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De Melo v. Lederle Labs., Div. of Am. Cyanamid Corp. - 801 F.2d 1058 (8th Cir. 1986)


Under the doctrine of forum non conveniens, federal district courts have inherent power to resist the imposition of jurisdiction even where authorized by statute if the litigation can more appropriately be conducted in a foreign tribunal. Initially, the district court must find that there exists an adequate alternative forum for the litigation; the court must then balance factors relative to the convenience of the litigants, referred to as the private interests, and factors relative to the convenience of the forum, referred to as the public interests, to determine which available forum is most appropriate for trial and resolution. The district court's decision to dismiss an action on the grounds of forum non conveniens may be reversed only if it is found to be an abuse of discretion. Where the court has considered all relevant public and private interest factors, and where its balancing of these factors is reasonable, its decision deserves substantial deference.


Lederle Laboratories, a division of American Cyanamid Corporation, developed and manufactured the drug given to the Brazilian Cleonilde Nunes de Melon in Brazil. The drug caused Nunes de Melon to go blind. The English version of the drug warnings included such a warning; however, the insert included in Brazil only warned of temporary blindness. Thereafter, Nunes de Melon filed an action in district court, seeking recovery under theories of strict liability, negligence, failure to warn, breach of express and implied warranties, and fraudulent concealment. The district court granted Lederle's motion to dismiss on the ground of forum non conveniens, suggesting that Brazil was the more appropriate forum.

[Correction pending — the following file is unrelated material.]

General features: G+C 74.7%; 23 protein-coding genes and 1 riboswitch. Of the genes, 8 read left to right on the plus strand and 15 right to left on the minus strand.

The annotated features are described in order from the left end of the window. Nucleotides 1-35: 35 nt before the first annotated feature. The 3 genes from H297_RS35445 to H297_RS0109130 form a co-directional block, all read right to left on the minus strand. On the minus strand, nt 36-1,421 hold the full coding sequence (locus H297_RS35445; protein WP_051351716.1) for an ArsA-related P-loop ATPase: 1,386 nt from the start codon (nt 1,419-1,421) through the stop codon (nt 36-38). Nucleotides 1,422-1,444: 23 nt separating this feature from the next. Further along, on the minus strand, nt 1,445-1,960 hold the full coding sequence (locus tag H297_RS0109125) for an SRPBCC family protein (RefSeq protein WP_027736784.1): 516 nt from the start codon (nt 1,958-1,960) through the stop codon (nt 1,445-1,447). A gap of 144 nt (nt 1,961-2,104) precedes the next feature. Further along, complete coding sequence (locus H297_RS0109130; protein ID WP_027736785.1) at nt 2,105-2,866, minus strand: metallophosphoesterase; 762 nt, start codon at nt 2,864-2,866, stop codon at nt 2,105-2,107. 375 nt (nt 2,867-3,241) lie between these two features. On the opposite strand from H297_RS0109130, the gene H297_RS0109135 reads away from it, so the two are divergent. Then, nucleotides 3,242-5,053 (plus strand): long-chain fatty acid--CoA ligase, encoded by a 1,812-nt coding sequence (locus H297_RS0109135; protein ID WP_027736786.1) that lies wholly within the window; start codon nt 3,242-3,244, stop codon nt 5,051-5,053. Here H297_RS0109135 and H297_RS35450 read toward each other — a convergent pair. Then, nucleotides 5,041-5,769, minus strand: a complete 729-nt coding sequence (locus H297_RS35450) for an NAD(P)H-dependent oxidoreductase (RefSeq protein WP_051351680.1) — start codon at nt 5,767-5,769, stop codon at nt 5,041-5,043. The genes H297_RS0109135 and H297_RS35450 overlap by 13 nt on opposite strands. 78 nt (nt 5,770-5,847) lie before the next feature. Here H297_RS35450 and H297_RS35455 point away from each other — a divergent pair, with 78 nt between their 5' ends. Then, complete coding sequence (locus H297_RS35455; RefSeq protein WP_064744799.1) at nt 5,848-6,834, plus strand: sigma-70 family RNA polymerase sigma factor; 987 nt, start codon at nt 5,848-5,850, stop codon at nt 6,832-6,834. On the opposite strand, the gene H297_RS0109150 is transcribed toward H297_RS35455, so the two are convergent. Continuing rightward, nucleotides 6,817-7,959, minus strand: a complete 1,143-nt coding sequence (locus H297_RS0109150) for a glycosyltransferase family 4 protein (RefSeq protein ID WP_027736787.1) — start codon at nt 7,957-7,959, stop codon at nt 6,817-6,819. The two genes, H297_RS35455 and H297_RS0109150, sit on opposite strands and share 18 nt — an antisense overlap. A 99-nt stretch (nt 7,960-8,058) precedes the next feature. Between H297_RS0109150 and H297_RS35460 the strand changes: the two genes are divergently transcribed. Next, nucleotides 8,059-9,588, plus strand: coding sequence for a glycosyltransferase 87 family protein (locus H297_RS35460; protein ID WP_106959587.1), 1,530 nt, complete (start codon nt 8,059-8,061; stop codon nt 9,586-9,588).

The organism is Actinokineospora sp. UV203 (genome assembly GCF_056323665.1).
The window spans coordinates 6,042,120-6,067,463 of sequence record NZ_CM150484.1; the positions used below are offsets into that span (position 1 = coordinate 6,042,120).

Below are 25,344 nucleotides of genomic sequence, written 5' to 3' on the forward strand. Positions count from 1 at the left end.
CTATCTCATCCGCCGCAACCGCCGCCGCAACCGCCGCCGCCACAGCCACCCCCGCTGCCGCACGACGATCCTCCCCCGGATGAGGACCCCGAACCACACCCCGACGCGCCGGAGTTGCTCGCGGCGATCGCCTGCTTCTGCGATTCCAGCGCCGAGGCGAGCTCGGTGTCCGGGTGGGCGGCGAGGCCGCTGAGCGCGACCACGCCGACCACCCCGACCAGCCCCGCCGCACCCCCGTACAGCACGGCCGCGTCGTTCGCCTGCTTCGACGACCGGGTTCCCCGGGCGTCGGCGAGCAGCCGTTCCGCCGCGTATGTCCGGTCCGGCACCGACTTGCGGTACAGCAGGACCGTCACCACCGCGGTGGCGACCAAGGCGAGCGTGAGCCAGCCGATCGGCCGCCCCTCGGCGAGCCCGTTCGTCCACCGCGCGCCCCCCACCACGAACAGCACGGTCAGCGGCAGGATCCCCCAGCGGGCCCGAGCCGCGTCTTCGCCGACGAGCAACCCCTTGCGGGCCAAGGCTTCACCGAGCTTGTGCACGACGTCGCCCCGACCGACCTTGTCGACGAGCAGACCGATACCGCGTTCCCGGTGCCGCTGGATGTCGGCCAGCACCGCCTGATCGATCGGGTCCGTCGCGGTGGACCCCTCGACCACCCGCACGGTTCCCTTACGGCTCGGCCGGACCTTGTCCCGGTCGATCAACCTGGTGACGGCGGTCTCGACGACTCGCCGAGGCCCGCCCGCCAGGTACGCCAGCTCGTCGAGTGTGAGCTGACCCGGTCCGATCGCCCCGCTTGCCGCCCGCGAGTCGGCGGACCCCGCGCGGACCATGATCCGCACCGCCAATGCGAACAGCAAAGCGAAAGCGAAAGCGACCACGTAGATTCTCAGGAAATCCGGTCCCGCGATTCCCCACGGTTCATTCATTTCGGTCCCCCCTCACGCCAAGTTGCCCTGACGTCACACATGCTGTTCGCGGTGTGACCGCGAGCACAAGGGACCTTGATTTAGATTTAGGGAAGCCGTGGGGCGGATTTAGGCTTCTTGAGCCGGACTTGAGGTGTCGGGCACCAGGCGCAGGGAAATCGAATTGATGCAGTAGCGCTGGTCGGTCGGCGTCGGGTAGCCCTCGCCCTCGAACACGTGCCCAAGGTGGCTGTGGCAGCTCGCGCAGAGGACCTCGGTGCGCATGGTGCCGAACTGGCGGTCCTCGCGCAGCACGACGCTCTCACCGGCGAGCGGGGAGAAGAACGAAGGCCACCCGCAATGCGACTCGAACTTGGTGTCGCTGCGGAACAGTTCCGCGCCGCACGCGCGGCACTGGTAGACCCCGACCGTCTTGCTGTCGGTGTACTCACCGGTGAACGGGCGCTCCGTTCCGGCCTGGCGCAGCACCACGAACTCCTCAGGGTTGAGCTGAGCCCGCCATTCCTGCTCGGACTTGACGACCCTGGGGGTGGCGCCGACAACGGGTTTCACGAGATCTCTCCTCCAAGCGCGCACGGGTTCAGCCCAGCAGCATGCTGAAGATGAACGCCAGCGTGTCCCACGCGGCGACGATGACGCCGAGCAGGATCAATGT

In a products liability action filed in US federal court by a person from Brazil against a US drug manufacturer, should the complaint be dismissed on the ground of forum non conveniens?




The United States Court of Appeals affirmed the dismissal of Brazilian Nunes de Melon’s products liability action. The Court held that Brazil was an adequate alternative forum for the action. Under Brazilian law, the Brazilian could recover lost wages, indirect losses, and twice the amount of her medical expenses. According to the Court, these damages, whatever they amounted to, were not so paltry as to render the available remedy illusory. Further, although Brazil was less favorable forum for Nunes de Melon, it was not inadequate. Brazil had a paramount interest in regulating the quality and distribution of drugs through Brazilian products liability law, and Brazilian law likely governed the litigation.

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